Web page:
Family Law - Stein - Spring 2003

Family Law - Stein - Spring 2003 - Family Law Outline...

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Family Law Outline Spring 2003 1 I. Intro –– Defining “Family” Family law is primarily state law. One reason –– maybe a big reason –– is that it is messy and the fed. just doesn’t want to deal with it. One point of view is that the family is a mini-state. Another is that family law is social engineering, in the sense that it creates incentives to get into certain kinds of relationships. P ossibly one reason why family law is primarily state law and not federal is that we benefit from experimentation (e.g., some states are trying out covenant marriage). o (Bear in mind, throughout the class, that friendships are good relationships but are wholly unregulated by the state.) Moore v. City of East Cleavland Sup. Ct. 1977 (1245) City ordinance said that “family” only includes spouses and their unmarried children, not more than one married dependent child, and not more than one dependent child of that married dependent child. Violation of the law resulted in criminal penalties. Appellant lived with her son and two grandsons; this was a violation because they were cousins, not brothers. In an earlier case the Court upheld a similar ordinance, but it distinguished it here: the law at issue in that case affected only unrelated individuals and the Court upheld it because it promoted “family needs [and] values.” It was not controlling because due process protects personal choice in matters of marriage and family life. Substantive due Process protects only traditionally-protected matters of family choice, and extended families traditionally deserve protection.The Court 1 seems to have applied intermediate ( or strict?) scrutiny. The law might have failed even rationality review, though, because it is just not rationally designed to prevent overcrowding, etc. (a family could, e.g., have six licensed drivers). The Court agreed that a fundamental interest is at issue here; the question is what snapshot of “family” should be protected . It appears that there is some kind of social engineering going on here, some matter of policy, and the plurality says that “family” includes extended family. Stevens concurred, reasoning that this law is an unjustified property-use restriction and violates due process as a taking without compensation. Burger dissented, reasoning that the city provided an adequate administrative remedy: apply for a variance. Stewart and Rehnquist dissented, arguing that earlier case should control: there is no fundamental right to association or privacy that this law violates. In their view the First Amendment right to association protects only those associations where the purpose is to “promote . .. ideological freedom”; it does not protect freedom of association where the purpose is convenience, economy, etc. Aspects of family life that are constitutionally protected from gov’t interference are the fundamental rights to marry, to have children, and to rear your children. According to Stewart, there is no constitutional right to live in a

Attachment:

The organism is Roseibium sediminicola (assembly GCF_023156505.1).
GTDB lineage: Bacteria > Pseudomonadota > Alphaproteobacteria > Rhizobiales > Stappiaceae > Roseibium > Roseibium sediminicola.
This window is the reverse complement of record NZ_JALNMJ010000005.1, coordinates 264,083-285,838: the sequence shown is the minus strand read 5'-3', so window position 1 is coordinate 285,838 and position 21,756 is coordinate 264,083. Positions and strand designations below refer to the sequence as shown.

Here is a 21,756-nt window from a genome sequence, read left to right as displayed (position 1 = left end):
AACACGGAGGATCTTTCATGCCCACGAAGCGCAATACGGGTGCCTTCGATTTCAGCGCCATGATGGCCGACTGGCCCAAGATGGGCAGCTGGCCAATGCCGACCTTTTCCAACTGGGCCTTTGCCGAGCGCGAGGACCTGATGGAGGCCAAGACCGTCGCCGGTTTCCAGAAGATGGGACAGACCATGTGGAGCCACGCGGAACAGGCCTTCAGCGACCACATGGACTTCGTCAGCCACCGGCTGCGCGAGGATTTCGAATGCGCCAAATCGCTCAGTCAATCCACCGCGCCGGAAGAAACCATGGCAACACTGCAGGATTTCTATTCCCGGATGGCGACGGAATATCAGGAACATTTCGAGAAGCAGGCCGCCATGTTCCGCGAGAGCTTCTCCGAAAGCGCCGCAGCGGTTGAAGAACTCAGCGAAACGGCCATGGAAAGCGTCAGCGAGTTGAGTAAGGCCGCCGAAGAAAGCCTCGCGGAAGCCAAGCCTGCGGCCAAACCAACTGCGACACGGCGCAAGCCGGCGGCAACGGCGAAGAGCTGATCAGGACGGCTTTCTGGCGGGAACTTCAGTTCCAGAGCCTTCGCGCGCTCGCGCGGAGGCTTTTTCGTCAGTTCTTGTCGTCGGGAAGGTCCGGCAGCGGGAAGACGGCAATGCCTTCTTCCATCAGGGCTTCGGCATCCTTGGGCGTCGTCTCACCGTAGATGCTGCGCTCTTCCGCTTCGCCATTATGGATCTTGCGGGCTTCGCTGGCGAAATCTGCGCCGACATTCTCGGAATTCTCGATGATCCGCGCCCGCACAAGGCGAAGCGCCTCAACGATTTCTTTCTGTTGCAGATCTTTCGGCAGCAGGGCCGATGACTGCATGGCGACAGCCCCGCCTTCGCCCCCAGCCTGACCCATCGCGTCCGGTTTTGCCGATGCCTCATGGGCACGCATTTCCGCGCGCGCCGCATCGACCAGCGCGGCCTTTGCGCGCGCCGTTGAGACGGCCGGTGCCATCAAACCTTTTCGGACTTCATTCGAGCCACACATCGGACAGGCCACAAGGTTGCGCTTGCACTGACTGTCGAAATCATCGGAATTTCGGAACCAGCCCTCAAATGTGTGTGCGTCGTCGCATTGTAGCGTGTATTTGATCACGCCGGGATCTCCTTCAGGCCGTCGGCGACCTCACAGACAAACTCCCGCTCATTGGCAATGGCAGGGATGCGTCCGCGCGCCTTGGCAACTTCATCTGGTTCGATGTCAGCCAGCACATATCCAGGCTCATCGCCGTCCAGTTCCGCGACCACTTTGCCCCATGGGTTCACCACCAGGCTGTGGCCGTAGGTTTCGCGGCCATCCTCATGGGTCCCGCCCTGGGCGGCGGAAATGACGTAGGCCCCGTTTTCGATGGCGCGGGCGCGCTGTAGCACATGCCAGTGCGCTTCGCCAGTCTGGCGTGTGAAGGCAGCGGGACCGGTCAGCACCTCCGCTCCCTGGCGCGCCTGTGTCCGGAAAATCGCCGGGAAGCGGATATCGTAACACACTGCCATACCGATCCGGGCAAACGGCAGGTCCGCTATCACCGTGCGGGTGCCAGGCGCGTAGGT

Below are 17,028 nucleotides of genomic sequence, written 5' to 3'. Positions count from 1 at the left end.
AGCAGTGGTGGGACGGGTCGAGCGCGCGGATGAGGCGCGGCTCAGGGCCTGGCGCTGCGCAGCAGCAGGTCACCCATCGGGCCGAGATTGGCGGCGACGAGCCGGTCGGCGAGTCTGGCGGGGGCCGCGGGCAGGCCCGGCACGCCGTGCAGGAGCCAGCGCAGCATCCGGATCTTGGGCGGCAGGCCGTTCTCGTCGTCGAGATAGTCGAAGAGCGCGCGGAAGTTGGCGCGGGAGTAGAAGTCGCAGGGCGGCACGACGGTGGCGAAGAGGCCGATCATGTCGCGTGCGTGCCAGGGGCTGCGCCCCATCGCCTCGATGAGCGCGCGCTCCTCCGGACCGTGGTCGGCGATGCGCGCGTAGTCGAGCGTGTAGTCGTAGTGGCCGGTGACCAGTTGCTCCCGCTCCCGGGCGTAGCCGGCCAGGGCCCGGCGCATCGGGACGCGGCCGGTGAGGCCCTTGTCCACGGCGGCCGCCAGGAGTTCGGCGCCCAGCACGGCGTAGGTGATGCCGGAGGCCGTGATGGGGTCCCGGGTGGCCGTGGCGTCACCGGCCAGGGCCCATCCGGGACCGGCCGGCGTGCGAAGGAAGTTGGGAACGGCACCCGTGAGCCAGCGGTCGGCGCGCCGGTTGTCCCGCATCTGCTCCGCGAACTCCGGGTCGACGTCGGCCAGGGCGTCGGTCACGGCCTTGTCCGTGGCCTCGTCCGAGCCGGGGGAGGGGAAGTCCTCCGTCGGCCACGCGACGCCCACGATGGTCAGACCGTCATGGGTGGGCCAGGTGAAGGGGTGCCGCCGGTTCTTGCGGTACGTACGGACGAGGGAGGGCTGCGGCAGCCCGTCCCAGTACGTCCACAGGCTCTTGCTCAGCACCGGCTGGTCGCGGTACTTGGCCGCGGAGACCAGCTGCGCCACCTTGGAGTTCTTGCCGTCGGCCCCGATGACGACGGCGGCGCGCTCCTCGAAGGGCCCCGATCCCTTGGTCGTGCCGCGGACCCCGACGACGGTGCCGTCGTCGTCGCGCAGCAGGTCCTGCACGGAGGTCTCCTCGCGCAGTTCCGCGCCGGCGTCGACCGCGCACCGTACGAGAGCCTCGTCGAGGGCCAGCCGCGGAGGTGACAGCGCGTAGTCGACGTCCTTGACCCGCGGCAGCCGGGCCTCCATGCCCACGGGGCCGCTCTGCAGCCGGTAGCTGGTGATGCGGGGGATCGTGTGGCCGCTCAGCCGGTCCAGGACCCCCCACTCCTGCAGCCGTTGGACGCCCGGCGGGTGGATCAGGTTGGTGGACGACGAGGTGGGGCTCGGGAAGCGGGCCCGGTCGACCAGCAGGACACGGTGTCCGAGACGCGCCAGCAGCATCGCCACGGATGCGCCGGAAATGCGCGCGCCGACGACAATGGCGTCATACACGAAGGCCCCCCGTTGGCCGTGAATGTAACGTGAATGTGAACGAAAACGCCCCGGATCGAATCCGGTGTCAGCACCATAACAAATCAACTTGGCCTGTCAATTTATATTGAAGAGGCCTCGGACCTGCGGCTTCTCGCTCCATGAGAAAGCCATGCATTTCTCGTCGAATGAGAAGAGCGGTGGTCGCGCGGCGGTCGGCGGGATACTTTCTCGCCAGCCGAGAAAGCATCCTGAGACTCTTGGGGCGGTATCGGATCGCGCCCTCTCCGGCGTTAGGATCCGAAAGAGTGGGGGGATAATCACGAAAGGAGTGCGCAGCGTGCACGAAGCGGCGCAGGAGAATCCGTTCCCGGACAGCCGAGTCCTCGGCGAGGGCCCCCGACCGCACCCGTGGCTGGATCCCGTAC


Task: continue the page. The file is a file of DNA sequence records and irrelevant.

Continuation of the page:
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This note was uploaded on 02/14/2008 for the course LAW 7711 taught by Professor Staff during the Spring '02 term at Yeshiva.

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Family Law - Stein - Spring 2003 - Family Law Outline...

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